The Jorge Glas Affair

Jorge Glas speaking to reporters

Jorge Glas is an Ecuadoran electrical engineer who served as vice president in the Correa administration. He stayed in office briefly under Correa’s successor, Lenín Moreno, but he was convicted of accepting millions of dollars in bribes in the Odebrecht scandal. He served years in prison and was later sentenced to many more years in prison. While on a kind of parole, he took refuge in the Mexican embassy in Quito in December 2023, claiming he was a victim of political persecution. Last month, the Ecuadoran government raided the embassy and arrested Glas, prompting diplomatic protests from around the world and a dispute between Mexico and Ecuador at the ICJ. (You can read about the proceedings here).

The incident ties together a couple of old strands of Letters Blogatory posts. First is the Julian Assange diplomatic asylum case. The case was full of irony back in 2012, since Assange, a self-proclaimed champion of free speech rights, was seeking asylum from a government that had been persecuting its domestic press. The case also had a fair share of crazy: the Working Group on Arbitrary Detention issued an opinion in 2016 arguing that Assange, who had skipped bail in the UK, where he was at risk of extradition to Sweden on charges of rape and sexual molestation, was somehow being arbitrarily detained in the embassy where he was hiding out. There’s irony today, too, in Ecuador of all countries raiding an embassy to make an arrest, both because of its stance in the Assange case and because Mexico and Ecuador (along with several other Latin American states) are both parties to the Convention on Diplomatic Asylum, while the UK, with most of the world, does not really recognize a right to diplomatic asylum.

Second is Ecuador’s PR campaign at the height of the Donziger case in the US. In 2014, the government invited me and others to Ecuador to visit polluted sites in the Amazon and to attend a conference presenting the government’s side of the case. That trip led to one of my favorite series of Letters Blogatory posts: a post on the conference itself, and a post about what I saw in the Amazon. During the conference, we visited the Carondelet Palace for a ninety-minute meeting with the vice president, Jorge Glas.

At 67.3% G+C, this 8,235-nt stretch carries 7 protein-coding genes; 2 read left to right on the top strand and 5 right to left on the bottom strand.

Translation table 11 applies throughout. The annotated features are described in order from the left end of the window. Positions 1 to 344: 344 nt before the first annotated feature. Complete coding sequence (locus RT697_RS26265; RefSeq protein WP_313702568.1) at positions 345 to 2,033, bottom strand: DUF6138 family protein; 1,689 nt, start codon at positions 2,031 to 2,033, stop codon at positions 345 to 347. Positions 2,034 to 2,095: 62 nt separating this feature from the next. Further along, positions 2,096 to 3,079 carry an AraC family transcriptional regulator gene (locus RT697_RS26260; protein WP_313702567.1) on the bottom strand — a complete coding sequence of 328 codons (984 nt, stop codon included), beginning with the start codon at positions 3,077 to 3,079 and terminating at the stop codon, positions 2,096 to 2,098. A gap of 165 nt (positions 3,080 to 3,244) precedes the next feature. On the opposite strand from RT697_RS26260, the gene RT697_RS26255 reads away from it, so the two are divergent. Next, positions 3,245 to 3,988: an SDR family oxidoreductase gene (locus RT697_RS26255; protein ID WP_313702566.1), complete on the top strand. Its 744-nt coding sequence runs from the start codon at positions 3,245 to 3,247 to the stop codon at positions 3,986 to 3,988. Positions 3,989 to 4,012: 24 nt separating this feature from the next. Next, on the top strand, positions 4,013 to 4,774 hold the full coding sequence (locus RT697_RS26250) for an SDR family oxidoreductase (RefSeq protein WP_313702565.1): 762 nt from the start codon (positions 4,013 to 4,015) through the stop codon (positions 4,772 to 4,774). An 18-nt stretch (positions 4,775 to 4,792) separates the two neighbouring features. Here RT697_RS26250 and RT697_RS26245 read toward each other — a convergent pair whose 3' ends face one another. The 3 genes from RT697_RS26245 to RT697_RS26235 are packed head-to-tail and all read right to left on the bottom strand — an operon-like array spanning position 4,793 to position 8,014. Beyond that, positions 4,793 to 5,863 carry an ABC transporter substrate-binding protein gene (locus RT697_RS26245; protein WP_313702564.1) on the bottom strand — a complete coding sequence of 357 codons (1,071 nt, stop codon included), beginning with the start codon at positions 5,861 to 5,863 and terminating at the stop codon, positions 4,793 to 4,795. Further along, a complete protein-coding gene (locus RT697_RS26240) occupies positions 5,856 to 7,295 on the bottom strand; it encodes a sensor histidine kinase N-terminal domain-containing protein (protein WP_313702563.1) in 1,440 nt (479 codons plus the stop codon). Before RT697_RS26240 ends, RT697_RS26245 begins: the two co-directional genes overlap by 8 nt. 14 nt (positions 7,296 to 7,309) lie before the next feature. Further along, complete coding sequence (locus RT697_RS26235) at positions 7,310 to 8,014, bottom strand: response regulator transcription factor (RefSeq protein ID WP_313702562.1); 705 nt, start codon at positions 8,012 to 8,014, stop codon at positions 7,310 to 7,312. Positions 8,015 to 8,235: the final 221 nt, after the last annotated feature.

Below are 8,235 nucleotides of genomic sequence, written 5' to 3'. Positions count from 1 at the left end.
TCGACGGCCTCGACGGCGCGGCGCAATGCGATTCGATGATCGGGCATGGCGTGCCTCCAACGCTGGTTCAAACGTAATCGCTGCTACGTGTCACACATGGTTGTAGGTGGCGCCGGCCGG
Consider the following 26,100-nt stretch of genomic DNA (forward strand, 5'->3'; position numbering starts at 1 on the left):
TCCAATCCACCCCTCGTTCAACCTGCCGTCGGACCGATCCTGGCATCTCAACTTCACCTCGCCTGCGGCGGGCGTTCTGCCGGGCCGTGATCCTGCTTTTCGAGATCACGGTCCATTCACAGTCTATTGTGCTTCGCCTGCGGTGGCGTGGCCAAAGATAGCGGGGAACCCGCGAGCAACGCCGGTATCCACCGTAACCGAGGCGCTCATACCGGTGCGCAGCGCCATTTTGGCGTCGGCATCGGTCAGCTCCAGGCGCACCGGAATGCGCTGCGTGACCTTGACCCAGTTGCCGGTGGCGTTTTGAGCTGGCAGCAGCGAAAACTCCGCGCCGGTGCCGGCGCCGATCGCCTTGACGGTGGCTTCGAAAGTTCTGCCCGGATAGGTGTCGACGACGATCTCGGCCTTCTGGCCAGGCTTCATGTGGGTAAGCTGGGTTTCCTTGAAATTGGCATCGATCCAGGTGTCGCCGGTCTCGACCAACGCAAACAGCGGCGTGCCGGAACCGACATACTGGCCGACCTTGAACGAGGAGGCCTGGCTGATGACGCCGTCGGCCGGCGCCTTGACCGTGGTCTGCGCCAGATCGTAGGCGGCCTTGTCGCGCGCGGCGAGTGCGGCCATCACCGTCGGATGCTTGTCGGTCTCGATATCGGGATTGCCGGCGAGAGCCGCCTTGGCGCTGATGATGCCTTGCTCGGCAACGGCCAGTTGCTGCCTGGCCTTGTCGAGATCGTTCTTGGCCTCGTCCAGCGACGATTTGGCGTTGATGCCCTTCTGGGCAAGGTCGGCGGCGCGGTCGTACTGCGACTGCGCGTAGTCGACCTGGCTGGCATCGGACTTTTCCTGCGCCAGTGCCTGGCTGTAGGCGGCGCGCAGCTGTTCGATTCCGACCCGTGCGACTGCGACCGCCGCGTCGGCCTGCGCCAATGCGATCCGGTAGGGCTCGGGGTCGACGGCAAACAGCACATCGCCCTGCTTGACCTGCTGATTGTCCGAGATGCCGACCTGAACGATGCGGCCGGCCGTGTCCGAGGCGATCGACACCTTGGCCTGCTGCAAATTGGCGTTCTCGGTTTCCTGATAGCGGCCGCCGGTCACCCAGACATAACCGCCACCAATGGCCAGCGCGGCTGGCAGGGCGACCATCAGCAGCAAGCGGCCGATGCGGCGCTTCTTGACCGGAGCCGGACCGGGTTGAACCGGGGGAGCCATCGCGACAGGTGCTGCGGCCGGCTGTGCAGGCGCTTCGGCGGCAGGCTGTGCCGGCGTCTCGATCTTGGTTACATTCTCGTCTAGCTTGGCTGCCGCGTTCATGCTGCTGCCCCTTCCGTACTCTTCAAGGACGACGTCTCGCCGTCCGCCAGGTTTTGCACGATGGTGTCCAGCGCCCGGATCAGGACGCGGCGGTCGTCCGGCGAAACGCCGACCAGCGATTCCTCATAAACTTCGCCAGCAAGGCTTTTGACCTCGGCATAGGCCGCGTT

The key legal question is the inviolability of diplomatic missions under the Vienna Convention. There are some difficult questions about what inviolability means. Does it prevent the host state from regulating the terms and conditions of employment of its nationals on embassy premises? And so forth. But sending the police to arrest someone inside an embassy does not seem like a close call, even if the embassy did not have the right to grant the person asylum (which in this case raises questions under the Latin American treaty on asylum I mentioned above). We will see how the ICJ comes out on these question, but I am comfortable hazarding a guess in this case that Mexico will prevail on the main question.

I have no knowledge of the facts of the case against Glas, and so I don’t know whether or not he took bribes or whether or not he is a victim of political persecution. I will say that I remember him as a typical engineer, maybe even an “egghead,” very knowledgable about the technical details of oil extraction and much less charismatic and overtly political than President Correa, whose 2014 speech at the Kennedy School I covered just before my visit. Just on a personal level, I wish him well.

Photo Credit: Agencia de Noticias ANDES (CC BY-SA)

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